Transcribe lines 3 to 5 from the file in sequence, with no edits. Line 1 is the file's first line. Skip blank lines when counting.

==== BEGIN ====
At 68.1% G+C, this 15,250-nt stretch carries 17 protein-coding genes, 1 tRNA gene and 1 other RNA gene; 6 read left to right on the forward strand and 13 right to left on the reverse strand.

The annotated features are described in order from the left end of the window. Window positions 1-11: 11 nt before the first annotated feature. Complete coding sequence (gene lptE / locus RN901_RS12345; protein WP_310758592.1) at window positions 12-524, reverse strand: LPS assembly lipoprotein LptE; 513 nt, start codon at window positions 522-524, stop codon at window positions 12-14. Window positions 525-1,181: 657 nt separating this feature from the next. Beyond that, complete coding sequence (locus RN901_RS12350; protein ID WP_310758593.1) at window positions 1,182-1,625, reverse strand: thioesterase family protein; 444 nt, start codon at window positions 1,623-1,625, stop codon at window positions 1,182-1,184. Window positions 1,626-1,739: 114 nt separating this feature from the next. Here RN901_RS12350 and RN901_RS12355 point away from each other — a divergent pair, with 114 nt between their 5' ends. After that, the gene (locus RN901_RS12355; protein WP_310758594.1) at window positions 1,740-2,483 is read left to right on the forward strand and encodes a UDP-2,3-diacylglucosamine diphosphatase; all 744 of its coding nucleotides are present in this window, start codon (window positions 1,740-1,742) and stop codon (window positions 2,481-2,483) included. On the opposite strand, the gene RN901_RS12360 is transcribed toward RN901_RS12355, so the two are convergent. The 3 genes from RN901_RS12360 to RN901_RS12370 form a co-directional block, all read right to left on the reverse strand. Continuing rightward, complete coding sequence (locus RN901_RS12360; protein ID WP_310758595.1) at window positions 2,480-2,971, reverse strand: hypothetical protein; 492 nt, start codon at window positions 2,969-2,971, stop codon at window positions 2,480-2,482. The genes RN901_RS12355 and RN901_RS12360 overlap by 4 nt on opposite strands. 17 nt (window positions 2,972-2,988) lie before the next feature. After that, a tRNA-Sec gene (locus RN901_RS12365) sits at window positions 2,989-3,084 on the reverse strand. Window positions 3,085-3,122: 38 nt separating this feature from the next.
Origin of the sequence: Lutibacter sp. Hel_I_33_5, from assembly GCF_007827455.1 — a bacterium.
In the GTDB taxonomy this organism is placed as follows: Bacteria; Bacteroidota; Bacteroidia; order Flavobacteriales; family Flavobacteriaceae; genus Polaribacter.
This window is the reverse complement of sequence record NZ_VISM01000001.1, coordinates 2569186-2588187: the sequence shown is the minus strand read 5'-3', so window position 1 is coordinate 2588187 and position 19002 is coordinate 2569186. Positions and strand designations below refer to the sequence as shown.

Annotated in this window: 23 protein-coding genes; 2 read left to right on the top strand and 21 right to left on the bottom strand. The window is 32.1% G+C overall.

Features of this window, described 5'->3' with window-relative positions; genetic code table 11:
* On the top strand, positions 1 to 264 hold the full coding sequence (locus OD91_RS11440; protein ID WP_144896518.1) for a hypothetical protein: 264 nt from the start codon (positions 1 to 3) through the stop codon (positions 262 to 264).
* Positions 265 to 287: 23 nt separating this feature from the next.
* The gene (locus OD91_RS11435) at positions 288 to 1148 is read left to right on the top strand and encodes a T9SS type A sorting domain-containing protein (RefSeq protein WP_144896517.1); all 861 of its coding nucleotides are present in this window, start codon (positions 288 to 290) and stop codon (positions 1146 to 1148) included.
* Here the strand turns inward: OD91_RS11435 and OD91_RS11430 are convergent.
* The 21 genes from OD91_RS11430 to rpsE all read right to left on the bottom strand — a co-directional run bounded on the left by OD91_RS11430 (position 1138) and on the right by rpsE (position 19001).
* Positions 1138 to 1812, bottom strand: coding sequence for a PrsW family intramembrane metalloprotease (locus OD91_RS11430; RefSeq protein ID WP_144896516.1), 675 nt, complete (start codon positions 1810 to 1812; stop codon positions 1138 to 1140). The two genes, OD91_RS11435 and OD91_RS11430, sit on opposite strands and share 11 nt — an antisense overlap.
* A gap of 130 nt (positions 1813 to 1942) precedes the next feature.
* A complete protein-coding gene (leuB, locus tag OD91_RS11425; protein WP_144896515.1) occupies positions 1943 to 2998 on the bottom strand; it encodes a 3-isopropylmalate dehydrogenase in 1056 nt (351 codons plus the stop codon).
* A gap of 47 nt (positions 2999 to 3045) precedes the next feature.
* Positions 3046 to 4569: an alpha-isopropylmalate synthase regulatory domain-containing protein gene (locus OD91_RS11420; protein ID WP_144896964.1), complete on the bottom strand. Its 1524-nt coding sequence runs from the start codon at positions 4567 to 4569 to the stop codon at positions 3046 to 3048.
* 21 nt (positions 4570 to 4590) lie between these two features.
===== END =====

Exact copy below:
Origin of the sequence: Lutibacter sp. Hel_I_33_5, from assembly GCF_007827455.1 — a bacterium.
In the GTDB taxonomy this organism is placed as follows: Bacteria; Bacteroidota; Bacteroidia; order Flavobacteriales; family Flavobacteriaceae; genus Polaribacter.
This window is the reverse complement of sequence record NZ_VISM01000001.1, coordinates 2569186-2588187: the sequence shown is the minus strand read 5'-3', so window position 1 is coordinate 2588187 and position 19002 is coordinate 2569186. Positions and strand designations below refer to the sequence as shown.